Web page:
Industry after industry saw its activity almost shut down in March as the pandemic erupted in the United States. Retailers have had to deal with stores closed for weeks and shoppers too shocked to spend anything other than essentials; energy companies have faced sharp declines in demand and, by extension, prices; Healthcare companies have faced the industry’s transition to tackling COVID and moving away from more standard care – and the list goes on.
The result was 610 bankruptcies as of December 13, according to S&P Global Market knowledge. This statistic is the highest since 2012, according to the rating agency, and compares with 552 bankruptcies during the same period last year. (S&P tracks companies, private or publicly traded, whose debt is traded in the markets.)
Few sectors have been spared the pandemic-fueled recession, judging by the 2020 bankruptcy list. This list includes retailers such as JC PenneyCar rental giant Neiman Marcus and J.Crew Hertz, shopping center operator CBL & Associates Properties, internet service provider Border communications, the oil service provider Superior Energy Services and the hospital operator Quorum Health.
The wave of bankruptcies has been particularly brutal for department stores, clothing companies and other retailers selling non-essentials. Consumers turned to big box stores where they could do all their shopping under one roof, and they focused on things like food and home improvement. According to S&P, about 20% of bankruptcy filings were filed by non-essential retailers – far more than in any other category.
Even as the vaccine deployment begins in the United Statess, giving people a much needed morale boost, 2021 will be a tough time for American businesses as a whole.
Retailing, in particular, is likely to suffer further. As November’s weak consumer spending figures show, Americans are quick to hold back in the absence of support for the millions of people out of work, or in the face of new restrictions. And the mass vaccinations, which can alleviate the situation, are still months away.
Rating agencies are closely monitoring companies they deem struggling to see how they fare in 2021. On the retail side, that means companies such as Jo-Ann Stores, Rite-Aid, Party City and Belk; in the restaurant business they include Potbelly and Noodles & Co.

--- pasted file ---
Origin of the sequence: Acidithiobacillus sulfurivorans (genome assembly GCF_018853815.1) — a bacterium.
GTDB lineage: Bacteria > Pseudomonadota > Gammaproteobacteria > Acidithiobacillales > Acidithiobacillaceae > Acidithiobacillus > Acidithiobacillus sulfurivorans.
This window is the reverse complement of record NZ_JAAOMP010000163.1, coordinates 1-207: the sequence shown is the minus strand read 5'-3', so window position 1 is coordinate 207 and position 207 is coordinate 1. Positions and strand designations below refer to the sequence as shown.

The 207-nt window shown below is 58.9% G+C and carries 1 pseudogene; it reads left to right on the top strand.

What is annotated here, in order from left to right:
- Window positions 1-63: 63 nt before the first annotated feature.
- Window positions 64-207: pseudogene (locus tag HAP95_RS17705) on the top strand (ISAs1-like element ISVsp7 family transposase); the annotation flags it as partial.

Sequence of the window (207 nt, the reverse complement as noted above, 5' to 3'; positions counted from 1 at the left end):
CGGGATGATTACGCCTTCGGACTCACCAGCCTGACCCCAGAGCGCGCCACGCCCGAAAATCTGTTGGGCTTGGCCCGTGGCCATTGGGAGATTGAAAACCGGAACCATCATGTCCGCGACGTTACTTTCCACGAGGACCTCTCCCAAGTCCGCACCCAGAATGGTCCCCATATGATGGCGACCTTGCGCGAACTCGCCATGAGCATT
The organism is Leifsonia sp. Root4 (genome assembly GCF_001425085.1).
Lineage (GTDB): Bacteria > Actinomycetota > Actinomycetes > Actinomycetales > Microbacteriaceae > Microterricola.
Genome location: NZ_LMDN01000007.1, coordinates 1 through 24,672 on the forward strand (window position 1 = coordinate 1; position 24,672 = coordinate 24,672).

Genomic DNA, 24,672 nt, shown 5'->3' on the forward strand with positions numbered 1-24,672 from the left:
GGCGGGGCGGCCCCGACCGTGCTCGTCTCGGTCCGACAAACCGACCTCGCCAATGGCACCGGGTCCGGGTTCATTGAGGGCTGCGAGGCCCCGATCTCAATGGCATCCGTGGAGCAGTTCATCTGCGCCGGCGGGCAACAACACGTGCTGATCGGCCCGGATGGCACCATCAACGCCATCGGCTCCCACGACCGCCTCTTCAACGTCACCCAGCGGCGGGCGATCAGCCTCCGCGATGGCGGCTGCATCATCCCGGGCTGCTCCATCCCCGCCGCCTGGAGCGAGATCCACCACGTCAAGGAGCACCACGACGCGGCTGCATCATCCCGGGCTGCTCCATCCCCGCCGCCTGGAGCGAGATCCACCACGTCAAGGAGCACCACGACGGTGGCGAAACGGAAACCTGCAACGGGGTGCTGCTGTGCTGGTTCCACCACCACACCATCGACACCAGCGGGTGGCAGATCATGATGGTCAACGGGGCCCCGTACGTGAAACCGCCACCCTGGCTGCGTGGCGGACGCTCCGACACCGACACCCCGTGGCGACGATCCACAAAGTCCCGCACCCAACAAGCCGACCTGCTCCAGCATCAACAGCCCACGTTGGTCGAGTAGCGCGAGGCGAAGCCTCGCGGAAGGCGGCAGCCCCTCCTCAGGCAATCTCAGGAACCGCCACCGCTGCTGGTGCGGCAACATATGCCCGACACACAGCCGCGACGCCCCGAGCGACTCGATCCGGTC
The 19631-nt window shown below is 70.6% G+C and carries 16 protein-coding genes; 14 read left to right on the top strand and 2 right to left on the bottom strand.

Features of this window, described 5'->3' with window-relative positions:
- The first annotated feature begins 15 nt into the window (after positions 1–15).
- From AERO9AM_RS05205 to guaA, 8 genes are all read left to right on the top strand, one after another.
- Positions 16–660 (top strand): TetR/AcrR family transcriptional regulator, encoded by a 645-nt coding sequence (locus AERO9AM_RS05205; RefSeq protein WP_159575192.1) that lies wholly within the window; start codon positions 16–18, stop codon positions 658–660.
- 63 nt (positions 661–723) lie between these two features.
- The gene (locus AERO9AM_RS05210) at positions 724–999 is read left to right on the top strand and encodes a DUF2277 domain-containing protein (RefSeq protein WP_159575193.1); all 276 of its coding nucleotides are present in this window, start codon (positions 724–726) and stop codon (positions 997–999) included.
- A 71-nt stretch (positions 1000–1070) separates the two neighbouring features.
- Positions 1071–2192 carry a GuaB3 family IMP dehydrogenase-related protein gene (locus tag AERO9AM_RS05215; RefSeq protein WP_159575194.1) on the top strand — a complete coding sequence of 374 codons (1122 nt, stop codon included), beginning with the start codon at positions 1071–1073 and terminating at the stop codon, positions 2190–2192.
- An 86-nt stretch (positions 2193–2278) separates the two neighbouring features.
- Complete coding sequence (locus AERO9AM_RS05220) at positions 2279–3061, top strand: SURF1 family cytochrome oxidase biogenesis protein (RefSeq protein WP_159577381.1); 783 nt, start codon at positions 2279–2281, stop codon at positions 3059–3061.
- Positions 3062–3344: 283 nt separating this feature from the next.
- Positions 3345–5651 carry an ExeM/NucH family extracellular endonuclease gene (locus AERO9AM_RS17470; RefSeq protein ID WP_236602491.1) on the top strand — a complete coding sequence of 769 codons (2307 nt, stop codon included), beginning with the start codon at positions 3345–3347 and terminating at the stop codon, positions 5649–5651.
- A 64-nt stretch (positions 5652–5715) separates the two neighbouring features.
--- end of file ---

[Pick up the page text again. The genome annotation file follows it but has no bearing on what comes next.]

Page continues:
The agency expects overall profits to increase in 2021, as retailers won’t have to invest as much in things like plexiglass dividers, curbside pickup areas and other similar items. But the companies that were struggling before the pandemic, and which sort of struggled until 2020, are far from being out of the woods.
“You’re going to see weaker players fall,” Moody’s vice president Mickey Chadha said. Fortune.
Here are some of the most notable bankruptcy filings in 2020 across different industries, with a liability size at the time of a company’s Chapter 11 petition:
- Frontier Communications ($ 17.1 billion): The telephone and Internet service provider has suffocated under huge debt and investments in fiber-optic infrastructure that came too late. Still, Frontier is set to release Chapter 11 soon.
- Neiman Marcus ($ 5.3 billion): The luxury department store the weak balance sheet turned out to be untenable at a time when in-store sales are declining and premium brands are becoming more aggressive in their sales through their own stores and sites. It emerged from the protection of bankruptcy law, but faces more of the same difficult landscape.
- Offshore diamond drilling ($ 6.3 billion): Record drop in crude oil prices as global economy virtually shut down in spring destroyed demand for offshore oil exploration.
- Custom brands ($ 1.5 billion): With millions of men working from home during the pandemic, the parent company of costume supplier Men’s Wearhouse, which still struggled to digest its acquisition of Jos. A. Bank in 2014 experienced an untenable drop in sales.
- The McClatchy Co. ($ 1.5 billion): The news company had struggled with declining print subscriptions for years, leading to bankruptcy in February.
- CBL & Associates Properties (over $ 1 billion): The mall operator’s second level properties have been struggling with a decline in buyer visits for some time, and COVID-19 has pushed the company to its limits.
- 24 hours of fitness around the world (over $ 1 billion): Gyms were among the first businesses closed during lockdowns and the last to be allowed to reopen, resulting in huge strains on the finances of channels like 24 Hour Fitness.
- Hertz (over a billion dollars): The virtual disruption of travel, especially business travel, has proven too burdensome for a company struggling to cope with threats to its business model, forcing it to restructure its debt.
- Quorum Health (over $ 1 billion): The operator of 24 hospitals struggled with heavy debt made more difficult to bear as the COVID-19 pandemic has reduced its ability to perform elective procedures that are most cost-effective for hospitals. (It came out of Chapter 11 in June.)
- JC Penney, J.Crew, Ascena Retail (Ann Taylor), Stage Stores and Stein Mart: These retailers were unstable long before the arrival of COVID-19 and were decimating spending on clothing, exposing their weaknesses.
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